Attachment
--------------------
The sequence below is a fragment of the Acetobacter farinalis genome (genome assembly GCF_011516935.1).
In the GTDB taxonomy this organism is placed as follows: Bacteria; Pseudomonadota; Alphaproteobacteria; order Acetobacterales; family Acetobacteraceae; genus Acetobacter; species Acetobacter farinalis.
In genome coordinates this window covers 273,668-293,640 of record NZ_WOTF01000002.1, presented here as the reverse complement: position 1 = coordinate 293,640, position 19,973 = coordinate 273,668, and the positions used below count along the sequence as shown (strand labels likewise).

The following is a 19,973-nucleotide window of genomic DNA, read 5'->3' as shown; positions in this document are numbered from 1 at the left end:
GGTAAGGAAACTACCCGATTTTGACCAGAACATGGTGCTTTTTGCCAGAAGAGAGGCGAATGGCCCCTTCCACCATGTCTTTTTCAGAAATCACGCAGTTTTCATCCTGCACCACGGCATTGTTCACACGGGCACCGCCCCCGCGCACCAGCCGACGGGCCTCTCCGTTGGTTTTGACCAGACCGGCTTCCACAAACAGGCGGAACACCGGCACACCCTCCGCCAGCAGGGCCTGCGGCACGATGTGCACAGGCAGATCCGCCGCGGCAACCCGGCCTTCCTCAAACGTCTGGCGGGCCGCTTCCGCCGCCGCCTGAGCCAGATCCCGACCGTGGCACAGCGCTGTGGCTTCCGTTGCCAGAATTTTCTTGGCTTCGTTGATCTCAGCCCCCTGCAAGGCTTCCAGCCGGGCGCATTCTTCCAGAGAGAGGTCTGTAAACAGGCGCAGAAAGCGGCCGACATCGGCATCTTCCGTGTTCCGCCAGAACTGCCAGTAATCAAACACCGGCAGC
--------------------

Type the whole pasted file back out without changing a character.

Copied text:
The sequence below is a fragment of the Acetobacter farinalis genome (genome assembly GCF_011516935.1).
In the GTDB taxonomy this organism is placed as follows: Bacteria; Pseudomonadota; Alphaproteobacteria; order Acetobacterales; family Acetobacteraceae; genus Acetobacter; species Acetobacter farinalis.
In genome coordinates this window covers 273,668-293,640 of record NZ_WOTF01000002.1, presented here as the reverse complement: position 1 = coordinate 293,640, position 19,973 = coordinate 273,668, and the positions used below count along the sequence as shown (strand labels likewise).

The following is a 19,973-nucleotide window of genomic DNA, read 5'->3' as shown; positions in this document are numbered from 1 at the left end:
GGTAAGGAAACTACCCGATTTTGACCAGAACATGGTGCTTTTTGCCAGAAGAGAGGCGAATGGCCCCTTCCACCATGTCTTTTTCAGAAATCACGCAGTTTTCATCCTGCACCACGGCATTGTTCACACGGGCACCGCCCCCGCGCACCAGCCGACGGGCCTCTCCGTTGGTTTTGACCAGACCGGCTTCCACAAACAGGCGGAACACCGGCACACCCTCCGCCAGCAGGGCCTGCGGCACGATGTGCACAGGCAGATCCGCCGCGGCAACCCGGCCTTCCTCAAACGTCTGGCGGGCCGCTTCCGCCGCCGCCTGAGCCAGATCCCGACCGTGGCACAGCGCTGTGGCTTCCGTTGCCAGAATTTTCTTGGCTTCGTTGATCTCAGCCCCCTGCAAGGCTTCCAGCCGGGCGCATTCTTCCAGAGAGAGGTCTGTAAACAGGCGCAGAAAGCGGCCGACATCGGCATCTTCCGTGTTCCGCCAGAACTGCCAGTAATCAAACACCGGCAGC